Prompted by that picture of the stage card, which races/events are the inspiration for the stages in FR? I'm seeing a bit of Milan - San Remo, and a generic mountain-top finish (Ventoux? Les Deux Alpes?). Oh, and a sprint stage on any given day of week one of the Tour (they all look the same).
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Jean-Michel lafouge
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So if you don't like "them", what are you looking for in this forum,Steven?
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steven smolders
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Philocross wrote:
So if you don't like "them", what are you looking for in this forum,Steven?

Because i wanted to read the review
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Martin Swift
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You're missing a good game
 
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Doug Adams
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Nice review - I am very much looking forwards to my copy.

RDewsbery wrote:
It's car drivers I loathe. I'm unaware of a single car driver killed or seriously injured by a cyclist on the UK roads last year, but many hundreds of cyclists were killed or seriously injured by car drivers. Often because the car driver was in a bit of a rush.


The main reason I very, very rarely ride on a road any more. Way too many weaving cars, with drivers appearing to be staring at something in their laps. I lost my nerve. Smart phones.... shake
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RDewsbery wrote:
It's car drivers I loathe. I'm unaware of a single car driver killed or seriously injured by a cyclist on the UK roads last year, but many hundreds of cyclists were killed or seriously injured by car drivers. Often because the car driver was in a bit of a rush.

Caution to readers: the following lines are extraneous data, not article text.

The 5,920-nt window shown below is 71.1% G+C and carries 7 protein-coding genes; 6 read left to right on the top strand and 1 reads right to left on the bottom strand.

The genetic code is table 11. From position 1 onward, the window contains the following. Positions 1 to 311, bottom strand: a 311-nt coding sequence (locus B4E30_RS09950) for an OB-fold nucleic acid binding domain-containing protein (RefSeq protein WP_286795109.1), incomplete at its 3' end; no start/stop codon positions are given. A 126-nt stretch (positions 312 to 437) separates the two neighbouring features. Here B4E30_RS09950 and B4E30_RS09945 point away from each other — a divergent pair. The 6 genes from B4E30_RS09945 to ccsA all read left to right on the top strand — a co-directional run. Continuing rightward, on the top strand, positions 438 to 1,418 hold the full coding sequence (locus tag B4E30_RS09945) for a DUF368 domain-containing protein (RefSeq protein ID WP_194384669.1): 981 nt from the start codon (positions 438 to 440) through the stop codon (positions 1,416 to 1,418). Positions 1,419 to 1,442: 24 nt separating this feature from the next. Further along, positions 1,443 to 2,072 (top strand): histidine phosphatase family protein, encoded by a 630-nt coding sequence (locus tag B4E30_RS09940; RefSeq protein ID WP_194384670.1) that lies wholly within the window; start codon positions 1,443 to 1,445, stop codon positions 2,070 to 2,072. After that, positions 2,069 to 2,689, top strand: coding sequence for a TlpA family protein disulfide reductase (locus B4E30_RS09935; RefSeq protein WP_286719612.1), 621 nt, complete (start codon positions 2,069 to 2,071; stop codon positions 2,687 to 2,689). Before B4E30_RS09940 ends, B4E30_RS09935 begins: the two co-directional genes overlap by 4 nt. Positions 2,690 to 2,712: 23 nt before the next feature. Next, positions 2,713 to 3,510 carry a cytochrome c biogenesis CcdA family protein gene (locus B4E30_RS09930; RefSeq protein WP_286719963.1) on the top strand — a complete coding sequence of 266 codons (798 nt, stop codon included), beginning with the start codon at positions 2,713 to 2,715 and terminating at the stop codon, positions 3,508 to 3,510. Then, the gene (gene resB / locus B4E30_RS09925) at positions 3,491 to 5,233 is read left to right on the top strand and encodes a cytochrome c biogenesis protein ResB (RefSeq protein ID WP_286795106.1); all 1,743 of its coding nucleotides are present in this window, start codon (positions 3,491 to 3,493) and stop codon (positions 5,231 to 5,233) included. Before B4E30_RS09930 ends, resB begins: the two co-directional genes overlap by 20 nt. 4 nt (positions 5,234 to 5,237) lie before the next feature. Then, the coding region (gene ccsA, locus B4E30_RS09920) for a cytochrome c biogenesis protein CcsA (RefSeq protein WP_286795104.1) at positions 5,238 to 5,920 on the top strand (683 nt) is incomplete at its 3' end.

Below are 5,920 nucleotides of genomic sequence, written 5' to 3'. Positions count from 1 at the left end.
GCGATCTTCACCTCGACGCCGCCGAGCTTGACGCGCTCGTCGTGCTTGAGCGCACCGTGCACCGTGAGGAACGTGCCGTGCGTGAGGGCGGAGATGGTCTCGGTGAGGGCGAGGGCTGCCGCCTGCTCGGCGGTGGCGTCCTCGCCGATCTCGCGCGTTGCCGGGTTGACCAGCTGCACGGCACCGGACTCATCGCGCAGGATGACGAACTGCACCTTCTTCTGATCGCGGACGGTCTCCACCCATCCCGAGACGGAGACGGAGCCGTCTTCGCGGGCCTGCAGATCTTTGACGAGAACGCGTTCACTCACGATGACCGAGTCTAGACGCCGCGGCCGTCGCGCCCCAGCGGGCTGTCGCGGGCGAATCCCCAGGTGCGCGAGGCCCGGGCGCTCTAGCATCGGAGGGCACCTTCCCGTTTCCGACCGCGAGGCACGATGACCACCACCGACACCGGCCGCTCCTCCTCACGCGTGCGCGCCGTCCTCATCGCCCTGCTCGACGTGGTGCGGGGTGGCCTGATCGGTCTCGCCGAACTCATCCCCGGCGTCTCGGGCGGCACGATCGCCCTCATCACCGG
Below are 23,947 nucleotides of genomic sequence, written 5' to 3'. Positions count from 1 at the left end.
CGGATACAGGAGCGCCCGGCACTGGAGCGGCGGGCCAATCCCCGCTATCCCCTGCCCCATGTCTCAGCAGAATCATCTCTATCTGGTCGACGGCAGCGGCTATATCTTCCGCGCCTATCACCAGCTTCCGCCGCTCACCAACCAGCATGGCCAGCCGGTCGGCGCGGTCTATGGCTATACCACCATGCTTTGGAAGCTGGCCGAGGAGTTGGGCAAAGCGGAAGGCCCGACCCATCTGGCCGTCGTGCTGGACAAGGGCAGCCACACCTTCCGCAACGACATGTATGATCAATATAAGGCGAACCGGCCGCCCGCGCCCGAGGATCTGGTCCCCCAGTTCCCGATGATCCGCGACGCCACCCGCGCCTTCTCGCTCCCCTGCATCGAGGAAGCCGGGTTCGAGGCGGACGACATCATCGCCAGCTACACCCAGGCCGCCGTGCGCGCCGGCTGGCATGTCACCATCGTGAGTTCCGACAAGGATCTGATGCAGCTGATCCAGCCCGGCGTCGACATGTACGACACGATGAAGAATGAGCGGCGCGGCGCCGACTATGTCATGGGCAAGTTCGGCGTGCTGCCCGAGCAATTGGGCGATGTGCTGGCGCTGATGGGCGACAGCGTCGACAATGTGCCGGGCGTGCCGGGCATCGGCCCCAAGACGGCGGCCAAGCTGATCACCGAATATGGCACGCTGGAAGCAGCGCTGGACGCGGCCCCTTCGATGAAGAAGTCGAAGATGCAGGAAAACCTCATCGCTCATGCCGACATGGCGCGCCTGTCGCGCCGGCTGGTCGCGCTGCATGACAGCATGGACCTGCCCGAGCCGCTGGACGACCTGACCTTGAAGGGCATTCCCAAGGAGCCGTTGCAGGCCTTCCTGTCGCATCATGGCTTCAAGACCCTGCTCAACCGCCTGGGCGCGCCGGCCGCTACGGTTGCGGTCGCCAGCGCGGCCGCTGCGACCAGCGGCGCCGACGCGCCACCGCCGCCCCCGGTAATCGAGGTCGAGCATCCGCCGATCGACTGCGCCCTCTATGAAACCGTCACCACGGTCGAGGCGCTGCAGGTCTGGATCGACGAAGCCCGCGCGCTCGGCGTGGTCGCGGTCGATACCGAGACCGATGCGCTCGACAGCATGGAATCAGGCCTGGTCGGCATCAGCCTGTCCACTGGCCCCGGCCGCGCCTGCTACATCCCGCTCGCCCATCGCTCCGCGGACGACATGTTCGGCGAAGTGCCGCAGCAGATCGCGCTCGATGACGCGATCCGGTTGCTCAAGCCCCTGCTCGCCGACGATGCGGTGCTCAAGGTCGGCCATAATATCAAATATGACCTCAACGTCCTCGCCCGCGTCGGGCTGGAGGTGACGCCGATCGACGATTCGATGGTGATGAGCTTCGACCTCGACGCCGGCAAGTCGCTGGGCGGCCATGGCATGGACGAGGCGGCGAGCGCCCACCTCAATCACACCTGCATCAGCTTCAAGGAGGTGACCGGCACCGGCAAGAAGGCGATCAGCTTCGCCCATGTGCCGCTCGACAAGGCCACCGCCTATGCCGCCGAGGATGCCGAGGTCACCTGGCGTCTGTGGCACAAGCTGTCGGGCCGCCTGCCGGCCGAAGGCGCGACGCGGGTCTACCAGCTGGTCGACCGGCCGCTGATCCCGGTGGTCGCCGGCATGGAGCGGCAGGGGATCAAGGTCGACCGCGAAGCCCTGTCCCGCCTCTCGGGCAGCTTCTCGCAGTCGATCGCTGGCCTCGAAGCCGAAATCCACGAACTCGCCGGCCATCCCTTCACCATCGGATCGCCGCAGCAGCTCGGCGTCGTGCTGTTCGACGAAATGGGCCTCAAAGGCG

Prompted by that picture of the stage card, which races/events are the inspiration for the stages in FR? I'm seeing a bit of Milan - San Remo, and a generic mountain-top finish (Ventoux? Les Deux Alpes?). Oh, and a sprint stage on any given day of week one of the Tour (they all look the same).


And often because cyclists have a tendency to disobey the law and run stop signs and red lights. They really love to try to zoom past a car as he's turning right!

OT: Does anyone own this and Formula D? I have that game and a couple other racing games, is it really worth it to own another one?
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Troels Panduro
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broken clock wrote:
RDewsbery wrote:
It's car drivers I loathe. I'm unaware of a single car driver killed or seriously injured by a cyclist on the UK roads last year, but many hundreds of cyclists were killed or seriously injured by car drivers. Often because the car driver was in a bit of a rush.

Prompted by that picture of the stage card, which races/events are the inspiration for the stages in FR? I'm seeing a bit of Milan - San Remo, and a generic mountain-top finish (Ventoux? Les Deux Alpes?). Oh, and a sprint stage on any given day of week one of the Tour (they all look the same).


And often because cyclists have a tendency to disobey the law and run stop signs and red lights. They really love to try to zoom past a car as he's turning right!

OT: Does anyone own this and Formula D? I have that game and a couple other racing games, is it really worth it to own another one?


This is a better gateway game